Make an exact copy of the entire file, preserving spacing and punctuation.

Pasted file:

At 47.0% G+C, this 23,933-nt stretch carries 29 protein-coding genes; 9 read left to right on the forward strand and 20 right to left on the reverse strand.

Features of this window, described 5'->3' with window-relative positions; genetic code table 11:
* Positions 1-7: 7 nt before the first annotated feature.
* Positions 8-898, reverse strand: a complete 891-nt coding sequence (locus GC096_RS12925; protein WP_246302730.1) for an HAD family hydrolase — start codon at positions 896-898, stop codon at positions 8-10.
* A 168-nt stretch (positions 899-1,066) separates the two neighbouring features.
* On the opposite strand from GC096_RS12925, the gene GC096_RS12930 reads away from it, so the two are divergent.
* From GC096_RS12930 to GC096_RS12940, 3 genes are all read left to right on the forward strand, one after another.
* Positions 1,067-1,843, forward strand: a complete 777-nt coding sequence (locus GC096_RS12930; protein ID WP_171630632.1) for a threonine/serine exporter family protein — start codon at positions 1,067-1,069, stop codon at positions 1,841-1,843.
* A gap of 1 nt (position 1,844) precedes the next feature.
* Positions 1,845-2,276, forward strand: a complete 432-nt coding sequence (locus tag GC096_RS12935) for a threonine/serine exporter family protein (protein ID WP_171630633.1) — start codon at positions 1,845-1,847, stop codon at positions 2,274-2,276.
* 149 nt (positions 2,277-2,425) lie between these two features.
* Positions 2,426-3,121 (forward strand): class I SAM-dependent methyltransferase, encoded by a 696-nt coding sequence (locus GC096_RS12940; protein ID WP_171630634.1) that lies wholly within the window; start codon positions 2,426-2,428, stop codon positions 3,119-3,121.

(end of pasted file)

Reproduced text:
At 47.0% G+C, this 23,933-nt stretch carries 29 protein-coding genes; 9 read left to right on the forward strand and 20 right to left on the reverse strand.

Features of this window, described 5'->3' with window-relative positions; genetic code table 11:
* Positions 1-7: 7 nt before the first annotated feature.
* Positions 8-898, reverse strand: a complete 891-nt coding sequence (locus GC096_RS12925; protein WP_246302730.1) for an HAD family hydrolase — start codon at positions 896-898, stop codon at positions 8-10.
* A 168-nt stretch (positions 899-1,066) separates the two neighbouring features.
* On the opposite strand from GC096_RS12925, the gene GC096_RS12930 reads away from it, so the two are divergent.
* From GC096_RS12930 to GC096_RS12940, 3 genes are all read left to right on the forward strand, one after another.
* Positions 1,067-1,843, forward strand: a complete 777-nt coding sequence (locus GC096_RS12930; protein ID WP_171630632.1) for a threonine/serine exporter family protein — start codon at positions 1,067-1,069, stop codon at positions 1,841-1,843.
* A gap of 1 nt (position 1,844) precedes the next feature.
* Positions 1,845-2,276, forward strand: a complete 432-nt coding sequence (locus tag GC096_RS12935) for a threonine/serine exporter family protein (protein ID WP_171630633.1) — start codon at positions 1,845-1,847, stop codon at positions 2,274-2,276.
* 149 nt (positions 2,277-2,425) lie between these two features.
* Positions 2,426-3,121 (forward strand): class I SAM-dependent methyltransferase, encoded by a 696-nt coding sequence (locus GC096_RS12940; protein ID WP_171630634.1) that lies wholly within the window; start codon positions 2,426-2,428, stop codon positions 3,119-3,121.